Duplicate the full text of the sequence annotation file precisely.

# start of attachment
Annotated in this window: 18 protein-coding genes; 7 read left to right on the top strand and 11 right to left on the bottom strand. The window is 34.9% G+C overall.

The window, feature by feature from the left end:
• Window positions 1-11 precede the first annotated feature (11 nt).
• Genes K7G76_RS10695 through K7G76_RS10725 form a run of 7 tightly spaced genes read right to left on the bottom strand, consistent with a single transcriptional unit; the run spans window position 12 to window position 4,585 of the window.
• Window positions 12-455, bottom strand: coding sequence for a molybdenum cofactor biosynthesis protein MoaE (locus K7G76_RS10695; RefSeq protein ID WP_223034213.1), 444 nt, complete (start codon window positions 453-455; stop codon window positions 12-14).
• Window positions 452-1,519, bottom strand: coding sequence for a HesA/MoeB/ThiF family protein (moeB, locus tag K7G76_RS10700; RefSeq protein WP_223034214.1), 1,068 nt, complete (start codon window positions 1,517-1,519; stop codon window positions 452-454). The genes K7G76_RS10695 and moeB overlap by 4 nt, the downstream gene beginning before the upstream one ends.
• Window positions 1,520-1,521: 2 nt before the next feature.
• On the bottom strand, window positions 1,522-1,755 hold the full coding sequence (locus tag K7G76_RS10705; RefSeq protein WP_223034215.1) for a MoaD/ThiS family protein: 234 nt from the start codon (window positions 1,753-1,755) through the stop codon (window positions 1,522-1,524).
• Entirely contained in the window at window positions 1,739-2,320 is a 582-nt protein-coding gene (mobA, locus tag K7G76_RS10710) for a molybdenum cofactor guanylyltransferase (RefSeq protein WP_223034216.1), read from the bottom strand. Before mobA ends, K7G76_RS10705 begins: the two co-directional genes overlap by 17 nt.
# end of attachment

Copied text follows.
Annotated in this window: 18 protein-coding genes; 7 read left to right on the top strand and 11 right to left on the bottom strand. The window is 34.9% G+C overall.

The window, feature by feature from the left end:
• Window positions 1-11 precede the first annotated feature (11 nt).
• Genes K7G76_RS10695 through K7G76_RS10725 form a run of 7 tightly spaced genes read right to left on the bottom strand, consistent with a single transcriptional unit; the run spans window position 12 to window position 4,585 of the window.
• Window positions 12-455, bottom strand: coding sequence for a molybdenum cofactor biosynthesis protein MoaE (locus K7G76_RS10695; RefSeq protein ID WP_223034213.1), 444 nt, complete (start codon window positions 453-455; stop codon window positions 12-14).
• Window positions 452-1,519, bottom strand: coding sequence for a HesA/MoeB/ThiF family protein (moeB, locus tag K7G76_RS10700; RefSeq protein WP_223034214.1), 1,068 nt, complete (start codon window positions 1,517-1,519; stop codon window positions 452-454). The genes K7G76_RS10695 and moeB overlap by 4 nt, the downstream gene beginning before the upstream one ends.
• Window positions 1,520-1,521: 2 nt before the next feature.
• On the bottom strand, window positions 1,522-1,755 hold the full coding sequence (locus tag K7G76_RS10705; RefSeq protein WP_223034215.1) for a MoaD/ThiS family protein: 234 nt from the start codon (window positions 1,753-1,755) through the stop codon (window positions 1,522-1,524).
• Entirely contained in the window at window positions 1,739-2,320 is a 582-nt protein-coding gene (mobA, locus tag K7G76_RS10710) for a molybdenum cofactor guanylyltransferase (RefSeq protein WP_223034216.1), read from the bottom strand. Before mobA ends, K7G76_RS10705 begins: the two co-directional genes overlap by 17 nt.